C-052283 | Henry H. Stevens
Henry H. Stevens
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Keys to History
First elected to the House of Commons in 1911, Henry Herbert Stevens (1878-1973) entered the cabinet of R.B. Bennett (1870-1947) in 1930.
As minister of trade and commerce, Stevens heard complaints from farmers and independent businesspeople about the buying practices of food- and tobacco processors and large retailers. He took the lead in establishing a House of Commons Committee investigation of price spreads and mass buying, which gave birth to a Royal Commission on the same subjects.
Stevens's sympathy with the harsh conditions faced by independent business people led him to attack some important Conservatives. This sparked conflict with other cabinet members, and prompted Prime Minister R.B. Bennett to ask for his resignation in 1934. The following year he founded the Reconstruction Party. It took almost 9% of the popular vote in the 1935 federal election, but the only successful candidate was Stevens himself.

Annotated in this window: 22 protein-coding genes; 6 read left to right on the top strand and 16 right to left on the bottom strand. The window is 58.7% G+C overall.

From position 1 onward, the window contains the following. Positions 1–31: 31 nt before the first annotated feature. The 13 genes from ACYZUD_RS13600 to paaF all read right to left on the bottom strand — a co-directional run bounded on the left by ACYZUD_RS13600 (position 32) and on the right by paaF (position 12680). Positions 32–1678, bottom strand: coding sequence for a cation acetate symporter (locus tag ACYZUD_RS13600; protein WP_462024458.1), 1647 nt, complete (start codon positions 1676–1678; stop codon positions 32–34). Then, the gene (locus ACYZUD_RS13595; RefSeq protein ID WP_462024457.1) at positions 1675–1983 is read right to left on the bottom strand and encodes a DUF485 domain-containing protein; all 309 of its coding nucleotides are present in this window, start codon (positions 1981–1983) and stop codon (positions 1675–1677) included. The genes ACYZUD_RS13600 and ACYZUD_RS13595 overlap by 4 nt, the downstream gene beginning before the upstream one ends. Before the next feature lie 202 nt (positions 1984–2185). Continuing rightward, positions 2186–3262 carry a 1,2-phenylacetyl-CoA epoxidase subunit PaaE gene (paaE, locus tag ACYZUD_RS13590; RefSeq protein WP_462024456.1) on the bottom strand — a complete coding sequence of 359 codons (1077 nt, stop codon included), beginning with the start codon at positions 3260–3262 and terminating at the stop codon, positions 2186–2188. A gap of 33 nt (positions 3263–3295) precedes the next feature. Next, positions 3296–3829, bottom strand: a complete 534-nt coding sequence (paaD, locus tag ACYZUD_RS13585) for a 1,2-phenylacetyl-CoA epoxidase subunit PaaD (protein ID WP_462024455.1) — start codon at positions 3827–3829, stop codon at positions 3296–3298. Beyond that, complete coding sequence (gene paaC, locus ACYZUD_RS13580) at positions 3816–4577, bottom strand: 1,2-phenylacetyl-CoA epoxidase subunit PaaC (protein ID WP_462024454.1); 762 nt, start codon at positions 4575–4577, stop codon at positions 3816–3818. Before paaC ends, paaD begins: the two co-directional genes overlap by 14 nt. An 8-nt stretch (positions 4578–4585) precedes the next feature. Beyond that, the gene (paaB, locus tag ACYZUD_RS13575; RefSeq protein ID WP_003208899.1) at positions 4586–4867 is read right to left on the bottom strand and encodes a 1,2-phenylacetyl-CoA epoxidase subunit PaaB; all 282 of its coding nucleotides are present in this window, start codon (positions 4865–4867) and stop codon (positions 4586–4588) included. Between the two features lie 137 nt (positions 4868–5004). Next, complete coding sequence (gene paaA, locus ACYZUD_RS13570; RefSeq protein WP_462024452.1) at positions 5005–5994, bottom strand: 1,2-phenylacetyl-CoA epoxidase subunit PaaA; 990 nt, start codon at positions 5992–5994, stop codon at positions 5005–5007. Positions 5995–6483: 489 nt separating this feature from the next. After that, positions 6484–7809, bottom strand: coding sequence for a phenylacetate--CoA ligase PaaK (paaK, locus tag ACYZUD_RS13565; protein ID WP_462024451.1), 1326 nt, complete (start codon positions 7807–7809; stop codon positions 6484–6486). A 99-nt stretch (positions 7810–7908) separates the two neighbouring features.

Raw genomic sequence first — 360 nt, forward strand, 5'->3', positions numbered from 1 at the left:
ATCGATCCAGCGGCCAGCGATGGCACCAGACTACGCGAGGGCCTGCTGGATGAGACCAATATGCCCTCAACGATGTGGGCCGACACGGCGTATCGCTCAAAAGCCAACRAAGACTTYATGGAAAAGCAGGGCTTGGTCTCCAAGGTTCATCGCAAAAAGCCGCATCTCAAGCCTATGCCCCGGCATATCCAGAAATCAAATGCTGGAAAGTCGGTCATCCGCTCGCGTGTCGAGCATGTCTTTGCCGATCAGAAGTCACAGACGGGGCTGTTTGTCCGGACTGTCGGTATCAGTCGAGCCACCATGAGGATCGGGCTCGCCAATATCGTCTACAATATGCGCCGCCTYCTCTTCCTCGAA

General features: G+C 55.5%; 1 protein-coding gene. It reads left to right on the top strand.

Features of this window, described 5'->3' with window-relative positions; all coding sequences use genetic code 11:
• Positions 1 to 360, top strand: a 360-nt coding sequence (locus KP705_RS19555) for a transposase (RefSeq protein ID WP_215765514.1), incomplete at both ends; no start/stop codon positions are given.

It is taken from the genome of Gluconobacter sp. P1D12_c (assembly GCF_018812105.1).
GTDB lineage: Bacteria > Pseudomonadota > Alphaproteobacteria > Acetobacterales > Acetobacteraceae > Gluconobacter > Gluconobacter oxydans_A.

The distortions of Canada's "first-past-the-post" electoral system were evident in 1935. Reconstruction's 384,095 votes earned it one seat; Social Credit won 17 seats with 180,301 votes.
The Reconstruction Party got more than 10% of the popular vote in Nova Scotia, New Brunswick and Ontario, and almost 9% in Quebec.
Stevens returned to the Conservative caucus in 1939, but he left politics for business after an unsuccessful bid for the party's leadership in 1942.
Stevens's chief adversary in the Bennett cabinet was the secretary of state, Hon. C.H. Cahan (1861-1944), a Montrealer who was well-connected in the Canadian business community.